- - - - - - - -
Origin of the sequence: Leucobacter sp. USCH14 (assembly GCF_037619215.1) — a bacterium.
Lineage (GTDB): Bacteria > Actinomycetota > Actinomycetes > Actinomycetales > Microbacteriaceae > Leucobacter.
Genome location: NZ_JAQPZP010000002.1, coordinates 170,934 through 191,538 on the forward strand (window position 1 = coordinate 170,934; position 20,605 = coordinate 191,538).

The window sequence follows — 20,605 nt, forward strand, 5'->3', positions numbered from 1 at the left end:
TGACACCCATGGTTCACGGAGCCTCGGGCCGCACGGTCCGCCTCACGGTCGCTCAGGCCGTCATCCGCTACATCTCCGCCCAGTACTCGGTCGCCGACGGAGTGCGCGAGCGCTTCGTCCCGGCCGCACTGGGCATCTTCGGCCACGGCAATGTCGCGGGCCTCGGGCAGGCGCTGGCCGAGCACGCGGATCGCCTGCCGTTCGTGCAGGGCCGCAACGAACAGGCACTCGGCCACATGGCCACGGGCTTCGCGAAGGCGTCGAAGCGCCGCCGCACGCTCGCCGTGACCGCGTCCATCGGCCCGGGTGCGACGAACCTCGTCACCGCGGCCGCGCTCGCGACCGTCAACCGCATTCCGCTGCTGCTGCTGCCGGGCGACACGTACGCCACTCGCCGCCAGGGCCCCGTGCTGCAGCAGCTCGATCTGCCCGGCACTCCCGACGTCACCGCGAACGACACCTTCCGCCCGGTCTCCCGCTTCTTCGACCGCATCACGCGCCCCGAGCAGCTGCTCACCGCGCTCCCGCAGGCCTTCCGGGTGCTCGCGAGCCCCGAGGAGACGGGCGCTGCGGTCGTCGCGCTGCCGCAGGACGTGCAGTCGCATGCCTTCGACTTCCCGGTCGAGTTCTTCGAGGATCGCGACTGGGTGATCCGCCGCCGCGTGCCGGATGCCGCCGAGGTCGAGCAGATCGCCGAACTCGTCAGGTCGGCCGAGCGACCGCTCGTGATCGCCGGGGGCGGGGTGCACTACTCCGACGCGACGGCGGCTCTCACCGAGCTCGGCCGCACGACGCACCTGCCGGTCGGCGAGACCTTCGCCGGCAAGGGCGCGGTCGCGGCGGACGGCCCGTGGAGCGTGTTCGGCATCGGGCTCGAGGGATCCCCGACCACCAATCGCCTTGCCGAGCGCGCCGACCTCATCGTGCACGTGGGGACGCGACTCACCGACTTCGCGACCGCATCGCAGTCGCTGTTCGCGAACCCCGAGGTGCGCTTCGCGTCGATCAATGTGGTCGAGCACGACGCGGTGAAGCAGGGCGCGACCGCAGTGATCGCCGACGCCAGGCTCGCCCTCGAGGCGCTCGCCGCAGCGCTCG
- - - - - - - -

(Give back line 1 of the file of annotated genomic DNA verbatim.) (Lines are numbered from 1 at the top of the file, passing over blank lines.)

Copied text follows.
Origin of the sequence: Leucobacter sp. USCH14 (assembly GCF_037619215.1) — a bacterium.